|Directory of U.S. Military Rockets and Missiles|
|Copyright © 2001 Andreas Parsch|
The Nike Ajax was the world's first operational surface-to-air guided missile system. Its origins lay in the immediate post-war time, when the U.S. Army realized that guided missiles were the only way to provide air-defense against future fast high-flying bombers. Western Electric became prime contractor for the XSAM-G-7 Nike missile system, and Douglas as primary subcontractor was responsible for the missile airframe.
The first unguided Nike missiles were fired in 1946, but problems with the original multi-rocket booster (8 solid-fuel rockets wrapped around the missile tail) soon led to delays in the program. In 1948 it was decided to replace this booster pack with a single rocket booster, attached to the back of the missile. The main propulsion of the missile was a Bell liquid-fueled rocket motor, and the flight path was controlled by the four small fins around the nose. In November 1951 the first successful interception of a QB-17 target drone succeeded. The first production Nike (which had been redesignated SAM-A-7 in 1951) flew in 1952, and the first operational Nike site was activated in 1954. By this time, the missile had been designated by the Army as Guided Missile, Anti-Aircraft M1. The name had changed to Nike I, to distinguish it from the Nike B (later MIM-14 Nike Hercules) and Nike II (later LIM-49 Nike Zeus). On 15 November 1956, the name was finally changed to Nike Ajax.
The Nike Ajax missile used a command guidance system. An acquisition radar called LOPAR (Low-Power Acquisition Radar) picked up potential targets at long range, and the information on hostile targets was then transferred to the TTR (Target Tracking Radar). An adjacent MTR (Missile Tracking Radar) tracked the flight path of the Nike Ajax missile. Using tracking data of the TTR and MTR, a computer calculated the interception trajectory, and sent appropriate course correction commands to the missile. The three high-explosive fragmentation warheads of the missile (in nose, center, and aft section) were detonated by ground command, when the paths of target and missile met.
|Photo: U.S. Army|
One of the major disadvantages of the Nike Ajax system was that the guidance system could handle only one target at a time. Additionally, there was originally no data link between different Nike Ajax sites, which could lead to several sites engaging the same target. The latter problem was eventually solved by the introduction of the Martin AN/FSG-1 Missile Master command-and-control system, with automatic data communication and processing. Other problematic features of the Nike Ajax system were the liquid-fuel rocket motor with its highly toxic propellants, and the large size of a complete site with all components, which made Nike Ajax to all intents and purposes a fixed-site air defense system.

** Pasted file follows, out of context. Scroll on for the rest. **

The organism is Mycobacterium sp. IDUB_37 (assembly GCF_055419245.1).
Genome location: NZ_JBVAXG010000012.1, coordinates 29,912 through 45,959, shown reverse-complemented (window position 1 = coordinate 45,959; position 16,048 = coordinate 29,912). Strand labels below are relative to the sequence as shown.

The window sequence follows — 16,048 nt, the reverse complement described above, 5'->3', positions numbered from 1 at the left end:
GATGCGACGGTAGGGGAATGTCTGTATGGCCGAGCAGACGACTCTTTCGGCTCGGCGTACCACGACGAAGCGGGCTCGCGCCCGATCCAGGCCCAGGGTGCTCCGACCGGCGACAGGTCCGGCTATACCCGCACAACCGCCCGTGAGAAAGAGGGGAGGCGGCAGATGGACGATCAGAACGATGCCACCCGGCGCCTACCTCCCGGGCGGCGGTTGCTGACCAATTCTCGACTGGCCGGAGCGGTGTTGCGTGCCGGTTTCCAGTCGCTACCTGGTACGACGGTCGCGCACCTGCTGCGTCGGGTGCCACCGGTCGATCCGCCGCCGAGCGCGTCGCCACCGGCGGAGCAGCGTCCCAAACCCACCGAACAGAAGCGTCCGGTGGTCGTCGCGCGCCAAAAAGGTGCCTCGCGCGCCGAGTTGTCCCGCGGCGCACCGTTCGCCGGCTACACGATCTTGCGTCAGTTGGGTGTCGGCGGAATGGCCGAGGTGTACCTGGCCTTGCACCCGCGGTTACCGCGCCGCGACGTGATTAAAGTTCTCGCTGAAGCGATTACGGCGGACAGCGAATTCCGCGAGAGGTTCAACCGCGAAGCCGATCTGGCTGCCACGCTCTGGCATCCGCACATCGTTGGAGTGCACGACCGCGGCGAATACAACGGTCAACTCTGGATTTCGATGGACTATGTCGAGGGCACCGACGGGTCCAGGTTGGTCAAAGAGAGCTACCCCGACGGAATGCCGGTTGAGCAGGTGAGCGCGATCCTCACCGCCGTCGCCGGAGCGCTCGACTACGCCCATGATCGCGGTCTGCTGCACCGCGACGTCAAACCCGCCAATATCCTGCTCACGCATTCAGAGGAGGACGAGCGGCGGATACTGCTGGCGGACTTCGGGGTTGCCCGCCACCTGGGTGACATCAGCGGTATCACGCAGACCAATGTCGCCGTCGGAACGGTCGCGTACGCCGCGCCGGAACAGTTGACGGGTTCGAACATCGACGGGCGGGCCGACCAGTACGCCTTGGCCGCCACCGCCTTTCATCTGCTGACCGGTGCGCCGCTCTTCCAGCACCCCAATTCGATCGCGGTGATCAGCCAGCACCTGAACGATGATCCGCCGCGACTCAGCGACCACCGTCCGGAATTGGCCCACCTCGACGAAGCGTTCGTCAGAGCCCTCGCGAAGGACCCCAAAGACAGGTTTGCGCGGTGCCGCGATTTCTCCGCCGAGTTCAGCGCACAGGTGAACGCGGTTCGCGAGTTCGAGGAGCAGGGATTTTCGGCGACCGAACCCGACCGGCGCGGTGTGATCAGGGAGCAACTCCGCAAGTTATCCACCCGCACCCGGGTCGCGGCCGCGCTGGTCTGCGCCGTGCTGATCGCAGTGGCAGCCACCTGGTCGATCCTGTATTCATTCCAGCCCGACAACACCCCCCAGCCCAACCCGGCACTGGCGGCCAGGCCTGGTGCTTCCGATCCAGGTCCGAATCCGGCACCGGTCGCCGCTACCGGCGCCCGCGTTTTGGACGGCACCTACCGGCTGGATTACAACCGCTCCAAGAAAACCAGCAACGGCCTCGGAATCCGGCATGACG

|Photo: U.S. Army|
By 1958, nearly 200 Nike Ajax sites had been activated in the USA. However, the far more advanced MIM-14 Nike Hercules soon replaced the Nike Ajax, and by late 1963 the last Nike Ajax on U.S. soil had been retired. In 1963, the Nike Ajax had received the new designation MIM-3A. Despite the use of an MIM (Mobile Intercept Missile) designator, the mobility of the Nike Ajax system was more theoretical than actually feasible in a combat situation.
The MIM-3A continued to serve with U.S. overseas and friendly forces for many more years. In total, more than 16000 missiles were built.
Note: Data given by several sources show slight variations. Figures given below may therefore be inaccurate!
Data for MIM-3A:
|Length (w/o booster)||6.40 m (21 ft); booster: 4.21 m (13 ft 10 in)|
|Wingspan||1.37 m (4 ft 6 in)|
|Diameter||0.30 m (12 in)|
|Weight (w/o booster)||450 kg (1000 lb); booster: 660 kg (1460 lb)|
|Ceiling||21300 m (70000 ft)|
|Range||48 km (30 miles)|
|Propulsion||Booster: Allegheny Ballistics Lab. M5 solid-fueled rocket; 246 kN (55000 lb) for 3 sec|
Sustainer: Bell liquid-fueled rocket; 11.6 kN (2600 lb)
|Warhead||Three HE fragmentation warheads: 5.44 kg (12 lb), 81.2 kg (179 lb), 55.3 kg (122 lb)|
 Bill Gunston: "The Illustrated Encyclopedia of Rockets and Missiles", Salamander Books Ltd, 1979
 Redstone Arsenal Historical Information Website
Much additional information and lots of tidbits can be found at Ed Thelen's Nike Missile Web Site.
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